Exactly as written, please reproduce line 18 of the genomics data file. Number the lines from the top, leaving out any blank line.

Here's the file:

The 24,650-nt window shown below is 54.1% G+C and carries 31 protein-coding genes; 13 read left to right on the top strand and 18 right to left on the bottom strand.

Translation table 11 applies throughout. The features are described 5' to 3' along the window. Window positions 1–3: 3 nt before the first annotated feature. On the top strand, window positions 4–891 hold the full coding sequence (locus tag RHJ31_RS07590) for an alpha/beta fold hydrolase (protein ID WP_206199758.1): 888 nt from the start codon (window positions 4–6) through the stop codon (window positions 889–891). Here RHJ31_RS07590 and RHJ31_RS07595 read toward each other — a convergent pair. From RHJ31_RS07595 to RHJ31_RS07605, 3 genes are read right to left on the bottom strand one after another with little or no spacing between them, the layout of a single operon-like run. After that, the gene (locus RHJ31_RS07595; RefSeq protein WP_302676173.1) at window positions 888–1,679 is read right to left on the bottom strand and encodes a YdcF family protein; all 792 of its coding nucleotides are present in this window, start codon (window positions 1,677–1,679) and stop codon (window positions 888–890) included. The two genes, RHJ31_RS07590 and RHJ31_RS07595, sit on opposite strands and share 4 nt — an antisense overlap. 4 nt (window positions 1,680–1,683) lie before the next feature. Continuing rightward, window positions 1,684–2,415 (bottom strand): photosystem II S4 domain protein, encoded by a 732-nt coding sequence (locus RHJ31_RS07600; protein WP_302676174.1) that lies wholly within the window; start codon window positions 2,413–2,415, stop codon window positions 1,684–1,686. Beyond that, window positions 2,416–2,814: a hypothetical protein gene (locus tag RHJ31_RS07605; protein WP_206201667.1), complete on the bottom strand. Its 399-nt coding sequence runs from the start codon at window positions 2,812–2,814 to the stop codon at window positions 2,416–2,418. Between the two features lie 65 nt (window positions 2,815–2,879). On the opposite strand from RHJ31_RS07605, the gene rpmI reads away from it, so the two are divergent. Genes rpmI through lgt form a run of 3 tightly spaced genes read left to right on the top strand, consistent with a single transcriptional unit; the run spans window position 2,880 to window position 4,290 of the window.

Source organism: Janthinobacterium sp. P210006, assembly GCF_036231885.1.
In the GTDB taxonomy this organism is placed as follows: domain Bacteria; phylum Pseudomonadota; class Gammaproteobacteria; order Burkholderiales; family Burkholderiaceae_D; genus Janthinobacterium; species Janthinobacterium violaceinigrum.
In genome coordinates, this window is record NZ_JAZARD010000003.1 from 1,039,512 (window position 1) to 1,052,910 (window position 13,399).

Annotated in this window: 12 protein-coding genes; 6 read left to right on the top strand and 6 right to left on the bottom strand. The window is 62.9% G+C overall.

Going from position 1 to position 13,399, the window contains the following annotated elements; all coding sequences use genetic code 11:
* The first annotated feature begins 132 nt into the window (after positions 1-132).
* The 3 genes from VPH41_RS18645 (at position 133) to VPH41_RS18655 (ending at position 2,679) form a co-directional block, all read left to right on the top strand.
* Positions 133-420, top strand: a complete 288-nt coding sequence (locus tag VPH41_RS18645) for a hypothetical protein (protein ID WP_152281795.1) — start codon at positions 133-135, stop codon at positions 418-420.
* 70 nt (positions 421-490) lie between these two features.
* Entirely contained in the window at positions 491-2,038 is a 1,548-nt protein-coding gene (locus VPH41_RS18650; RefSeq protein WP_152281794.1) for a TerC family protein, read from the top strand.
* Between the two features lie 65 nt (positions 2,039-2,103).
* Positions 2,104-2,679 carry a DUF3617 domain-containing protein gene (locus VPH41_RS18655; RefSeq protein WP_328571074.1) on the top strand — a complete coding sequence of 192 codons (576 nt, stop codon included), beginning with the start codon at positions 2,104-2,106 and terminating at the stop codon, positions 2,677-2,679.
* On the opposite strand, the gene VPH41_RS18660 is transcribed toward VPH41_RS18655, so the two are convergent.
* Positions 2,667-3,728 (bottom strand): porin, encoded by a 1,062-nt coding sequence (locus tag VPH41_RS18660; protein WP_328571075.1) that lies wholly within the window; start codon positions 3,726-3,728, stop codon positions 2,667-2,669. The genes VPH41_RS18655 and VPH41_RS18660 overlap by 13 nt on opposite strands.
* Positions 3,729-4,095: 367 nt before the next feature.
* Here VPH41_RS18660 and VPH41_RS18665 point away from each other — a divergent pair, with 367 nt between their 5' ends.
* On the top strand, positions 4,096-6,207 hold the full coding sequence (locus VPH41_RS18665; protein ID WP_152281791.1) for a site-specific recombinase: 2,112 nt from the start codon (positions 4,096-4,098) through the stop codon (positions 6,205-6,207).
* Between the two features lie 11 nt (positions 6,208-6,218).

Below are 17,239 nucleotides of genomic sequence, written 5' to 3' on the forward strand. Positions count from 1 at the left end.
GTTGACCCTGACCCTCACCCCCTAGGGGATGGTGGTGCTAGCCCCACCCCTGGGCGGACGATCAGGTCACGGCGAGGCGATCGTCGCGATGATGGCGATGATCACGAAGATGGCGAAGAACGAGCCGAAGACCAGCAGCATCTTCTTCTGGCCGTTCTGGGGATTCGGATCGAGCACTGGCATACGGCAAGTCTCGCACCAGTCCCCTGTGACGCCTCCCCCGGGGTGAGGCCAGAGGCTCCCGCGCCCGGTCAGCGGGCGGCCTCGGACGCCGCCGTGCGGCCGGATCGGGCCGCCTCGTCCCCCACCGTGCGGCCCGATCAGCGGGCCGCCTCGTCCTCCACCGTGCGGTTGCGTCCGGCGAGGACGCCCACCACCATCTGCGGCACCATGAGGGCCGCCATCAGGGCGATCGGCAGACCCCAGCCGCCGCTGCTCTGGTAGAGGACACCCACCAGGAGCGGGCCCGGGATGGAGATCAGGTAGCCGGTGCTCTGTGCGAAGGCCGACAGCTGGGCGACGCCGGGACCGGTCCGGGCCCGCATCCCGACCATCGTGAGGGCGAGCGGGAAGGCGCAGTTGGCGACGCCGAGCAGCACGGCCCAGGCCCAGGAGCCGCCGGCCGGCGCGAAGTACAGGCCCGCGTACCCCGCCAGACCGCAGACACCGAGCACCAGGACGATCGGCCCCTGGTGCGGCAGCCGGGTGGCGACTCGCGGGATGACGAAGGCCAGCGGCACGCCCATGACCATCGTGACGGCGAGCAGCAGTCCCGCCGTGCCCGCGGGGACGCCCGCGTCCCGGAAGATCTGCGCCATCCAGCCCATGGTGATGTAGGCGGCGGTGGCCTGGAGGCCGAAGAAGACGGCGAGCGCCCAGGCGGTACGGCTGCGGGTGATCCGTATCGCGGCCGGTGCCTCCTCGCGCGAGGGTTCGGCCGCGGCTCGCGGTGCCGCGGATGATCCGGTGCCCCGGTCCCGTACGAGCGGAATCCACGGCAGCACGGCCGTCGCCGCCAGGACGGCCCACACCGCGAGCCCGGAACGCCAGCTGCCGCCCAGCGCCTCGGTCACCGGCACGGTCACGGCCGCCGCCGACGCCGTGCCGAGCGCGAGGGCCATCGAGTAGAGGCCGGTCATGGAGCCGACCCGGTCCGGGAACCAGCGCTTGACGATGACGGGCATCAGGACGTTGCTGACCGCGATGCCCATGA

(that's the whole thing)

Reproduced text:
* Here VPH41_RS18660 and VPH41_RS18665 point away from each other — a divergent pair, with 367 nt between their 5' ends.